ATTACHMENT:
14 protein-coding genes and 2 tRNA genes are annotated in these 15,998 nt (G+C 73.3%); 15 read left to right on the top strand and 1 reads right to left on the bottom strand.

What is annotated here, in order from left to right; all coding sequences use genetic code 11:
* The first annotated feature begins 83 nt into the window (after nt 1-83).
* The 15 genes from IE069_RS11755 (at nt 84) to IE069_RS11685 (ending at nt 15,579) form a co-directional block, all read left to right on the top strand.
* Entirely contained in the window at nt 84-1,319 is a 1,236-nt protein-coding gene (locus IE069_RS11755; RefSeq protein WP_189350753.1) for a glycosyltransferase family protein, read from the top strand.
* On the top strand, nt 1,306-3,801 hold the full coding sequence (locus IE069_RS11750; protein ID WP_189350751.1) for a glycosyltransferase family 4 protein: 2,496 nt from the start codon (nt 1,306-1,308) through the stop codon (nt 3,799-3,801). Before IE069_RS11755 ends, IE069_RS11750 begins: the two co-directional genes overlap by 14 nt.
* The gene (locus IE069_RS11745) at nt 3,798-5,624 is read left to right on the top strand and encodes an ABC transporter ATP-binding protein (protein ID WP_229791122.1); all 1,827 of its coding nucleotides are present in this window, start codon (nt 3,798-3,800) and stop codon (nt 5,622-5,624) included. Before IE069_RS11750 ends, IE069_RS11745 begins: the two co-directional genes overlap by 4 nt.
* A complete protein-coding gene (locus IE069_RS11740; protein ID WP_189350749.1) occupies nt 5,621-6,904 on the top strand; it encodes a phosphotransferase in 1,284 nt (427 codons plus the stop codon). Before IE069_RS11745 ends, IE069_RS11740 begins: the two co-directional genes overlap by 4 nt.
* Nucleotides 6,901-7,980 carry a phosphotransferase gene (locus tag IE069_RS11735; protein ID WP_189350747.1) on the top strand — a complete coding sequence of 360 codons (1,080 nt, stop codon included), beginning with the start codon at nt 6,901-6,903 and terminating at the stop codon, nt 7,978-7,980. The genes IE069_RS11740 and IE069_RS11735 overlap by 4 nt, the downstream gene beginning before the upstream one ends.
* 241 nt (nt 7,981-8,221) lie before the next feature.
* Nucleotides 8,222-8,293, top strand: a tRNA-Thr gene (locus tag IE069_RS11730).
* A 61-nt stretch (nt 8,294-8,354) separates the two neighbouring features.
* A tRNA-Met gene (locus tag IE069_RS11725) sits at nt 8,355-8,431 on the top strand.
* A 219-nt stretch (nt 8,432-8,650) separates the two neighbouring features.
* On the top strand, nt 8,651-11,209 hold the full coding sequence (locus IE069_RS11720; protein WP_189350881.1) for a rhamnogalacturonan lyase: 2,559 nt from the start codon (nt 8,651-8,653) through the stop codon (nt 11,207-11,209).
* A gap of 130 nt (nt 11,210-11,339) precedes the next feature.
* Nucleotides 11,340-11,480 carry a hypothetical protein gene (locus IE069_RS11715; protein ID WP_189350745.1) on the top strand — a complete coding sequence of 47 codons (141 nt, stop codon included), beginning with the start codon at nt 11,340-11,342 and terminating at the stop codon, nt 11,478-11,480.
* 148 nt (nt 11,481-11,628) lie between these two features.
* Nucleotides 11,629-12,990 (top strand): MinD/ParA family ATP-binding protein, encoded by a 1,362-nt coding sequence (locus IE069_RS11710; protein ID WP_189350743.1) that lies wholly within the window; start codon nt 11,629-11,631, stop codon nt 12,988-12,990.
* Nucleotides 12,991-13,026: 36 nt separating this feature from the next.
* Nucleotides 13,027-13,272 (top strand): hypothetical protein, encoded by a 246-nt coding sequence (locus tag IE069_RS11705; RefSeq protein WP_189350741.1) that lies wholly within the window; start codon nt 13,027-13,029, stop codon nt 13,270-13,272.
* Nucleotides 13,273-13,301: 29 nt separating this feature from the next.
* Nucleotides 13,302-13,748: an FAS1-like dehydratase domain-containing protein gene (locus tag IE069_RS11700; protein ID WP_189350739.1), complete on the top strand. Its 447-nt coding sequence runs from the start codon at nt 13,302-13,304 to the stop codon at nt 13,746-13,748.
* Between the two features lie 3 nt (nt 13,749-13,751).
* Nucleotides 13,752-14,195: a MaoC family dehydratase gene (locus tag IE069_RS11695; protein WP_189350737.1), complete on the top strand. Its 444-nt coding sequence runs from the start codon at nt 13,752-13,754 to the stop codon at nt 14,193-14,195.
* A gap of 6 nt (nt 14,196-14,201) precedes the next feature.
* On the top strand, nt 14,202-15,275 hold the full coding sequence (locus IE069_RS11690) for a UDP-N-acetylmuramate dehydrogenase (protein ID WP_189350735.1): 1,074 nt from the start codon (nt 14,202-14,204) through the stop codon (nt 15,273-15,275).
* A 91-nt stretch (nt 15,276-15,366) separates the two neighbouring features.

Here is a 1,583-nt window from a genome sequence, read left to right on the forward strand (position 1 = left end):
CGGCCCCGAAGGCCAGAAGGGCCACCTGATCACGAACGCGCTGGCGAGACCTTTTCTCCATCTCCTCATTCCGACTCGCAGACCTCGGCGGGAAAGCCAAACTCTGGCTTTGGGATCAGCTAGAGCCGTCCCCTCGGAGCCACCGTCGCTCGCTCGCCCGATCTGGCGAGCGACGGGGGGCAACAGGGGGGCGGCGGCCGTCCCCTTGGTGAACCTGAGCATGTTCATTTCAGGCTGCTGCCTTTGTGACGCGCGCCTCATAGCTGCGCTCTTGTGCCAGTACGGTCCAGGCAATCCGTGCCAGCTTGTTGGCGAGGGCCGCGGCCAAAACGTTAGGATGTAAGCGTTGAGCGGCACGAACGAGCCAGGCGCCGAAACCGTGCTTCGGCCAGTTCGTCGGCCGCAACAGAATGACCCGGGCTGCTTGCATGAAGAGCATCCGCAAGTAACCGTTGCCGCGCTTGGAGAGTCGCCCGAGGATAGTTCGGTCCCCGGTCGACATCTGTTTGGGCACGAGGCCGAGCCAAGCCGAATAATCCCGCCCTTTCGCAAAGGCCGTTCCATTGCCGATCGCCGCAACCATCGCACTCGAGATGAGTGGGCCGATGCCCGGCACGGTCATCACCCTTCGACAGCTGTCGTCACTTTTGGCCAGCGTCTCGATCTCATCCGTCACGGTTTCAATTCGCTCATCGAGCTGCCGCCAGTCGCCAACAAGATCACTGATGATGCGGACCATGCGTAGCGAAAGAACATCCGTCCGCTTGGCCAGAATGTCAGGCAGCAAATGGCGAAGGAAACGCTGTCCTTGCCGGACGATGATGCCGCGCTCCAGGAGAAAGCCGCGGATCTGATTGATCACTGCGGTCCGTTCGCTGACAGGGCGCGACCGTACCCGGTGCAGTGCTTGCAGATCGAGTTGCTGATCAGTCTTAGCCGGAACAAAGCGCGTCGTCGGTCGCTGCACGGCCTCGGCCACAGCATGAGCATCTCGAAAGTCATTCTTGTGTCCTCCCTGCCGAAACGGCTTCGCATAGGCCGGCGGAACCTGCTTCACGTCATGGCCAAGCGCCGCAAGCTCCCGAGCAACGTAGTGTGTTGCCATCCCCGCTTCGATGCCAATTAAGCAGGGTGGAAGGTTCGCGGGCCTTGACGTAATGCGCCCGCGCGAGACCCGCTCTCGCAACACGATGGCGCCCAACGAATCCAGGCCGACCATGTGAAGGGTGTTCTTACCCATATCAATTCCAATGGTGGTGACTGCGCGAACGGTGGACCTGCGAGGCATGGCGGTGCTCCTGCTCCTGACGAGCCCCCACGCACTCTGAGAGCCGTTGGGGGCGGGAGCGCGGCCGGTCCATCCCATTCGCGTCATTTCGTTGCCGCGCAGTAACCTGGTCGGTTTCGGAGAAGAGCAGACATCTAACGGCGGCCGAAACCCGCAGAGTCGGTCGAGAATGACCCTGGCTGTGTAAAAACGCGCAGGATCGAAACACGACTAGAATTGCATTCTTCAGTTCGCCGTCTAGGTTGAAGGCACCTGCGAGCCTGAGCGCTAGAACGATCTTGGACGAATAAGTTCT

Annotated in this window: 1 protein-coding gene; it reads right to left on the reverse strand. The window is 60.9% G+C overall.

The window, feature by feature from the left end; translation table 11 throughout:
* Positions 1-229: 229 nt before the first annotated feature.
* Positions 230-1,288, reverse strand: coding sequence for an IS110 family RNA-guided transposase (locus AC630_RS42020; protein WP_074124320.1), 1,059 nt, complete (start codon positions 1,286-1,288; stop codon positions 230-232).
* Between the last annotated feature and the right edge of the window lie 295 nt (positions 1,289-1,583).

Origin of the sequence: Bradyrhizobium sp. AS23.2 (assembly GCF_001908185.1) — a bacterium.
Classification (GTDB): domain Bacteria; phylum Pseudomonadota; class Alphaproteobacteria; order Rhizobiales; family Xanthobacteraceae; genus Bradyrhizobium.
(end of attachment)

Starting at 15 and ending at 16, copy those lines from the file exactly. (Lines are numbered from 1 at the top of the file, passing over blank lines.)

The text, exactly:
* On the top strand, nt 8,651-11,209 hold the full coding sequence (locus IE069_RS11720; protein WP_189350881.1) for a rhamnogalacturonan lyase: 2,559 nt from the start codon (nt 8,651-8,653) through the stop codon (nt 11,207-11,209).
* A gap of 130 nt (nt 11,210-11,339) precedes the next feature.